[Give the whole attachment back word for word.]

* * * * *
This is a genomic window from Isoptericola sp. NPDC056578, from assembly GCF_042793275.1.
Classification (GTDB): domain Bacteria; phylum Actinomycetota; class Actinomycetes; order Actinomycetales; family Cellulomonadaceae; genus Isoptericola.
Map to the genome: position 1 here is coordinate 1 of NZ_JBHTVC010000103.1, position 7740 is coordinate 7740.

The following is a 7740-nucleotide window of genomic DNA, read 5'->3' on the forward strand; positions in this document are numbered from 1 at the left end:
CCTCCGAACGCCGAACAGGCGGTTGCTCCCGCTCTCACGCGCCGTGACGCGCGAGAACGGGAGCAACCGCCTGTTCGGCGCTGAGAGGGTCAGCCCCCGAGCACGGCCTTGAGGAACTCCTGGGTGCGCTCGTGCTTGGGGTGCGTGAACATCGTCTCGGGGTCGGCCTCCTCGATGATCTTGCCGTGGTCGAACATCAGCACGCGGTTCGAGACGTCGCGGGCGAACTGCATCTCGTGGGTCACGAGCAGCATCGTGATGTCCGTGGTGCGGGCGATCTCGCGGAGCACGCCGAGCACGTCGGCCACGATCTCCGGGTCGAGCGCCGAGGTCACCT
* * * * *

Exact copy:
This is a genomic window from Isoptericola sp. NPDC056578, from assembly GCF_042793275.1.
Classification (GTDB): domain Bacteria; phylum Actinomycetota; class Actinomycetes; order Actinomycetales; family Cellulomonadaceae; genus Isoptericola.
Map to the genome: position 1 here is coordinate 1 of NZ_JBHTVC010000103.1, position 7740 is coordinate 7740.

The following is a 7740-nucleotide window of genomic DNA, read 5'->3' on the forward strand; positions in this document are numbered from 1 at the left end:
CCTCCGAACGCCGAACAGGCGGTTGCTCCCGCTCTCACGCGCCGTGACGCGCGAGAACGGGAGCAACCGCCTGTTCGGCGCTGAGAGGGTCAGCCCCCGAGCACGGCCTTGAGGAACTCCTGGGTGCGCTCGTGCTTGGGGTGCGTGAACATCGTCTCGGGGTCGGCCTCCTCGATGATCTTGCCGTGGTCGAACATCAGCACGCGGTTCGAGACGTCGCGGGCGAACTGCATCTCGTGGGTCACGAGCAGCATCGTGATGTCCGTGGTGCGGGCGATCTCGCGGAGCACGCCGAGCACGTCGGCCACGATCTCCGGGTCGAGCGCCGAGGTCACCT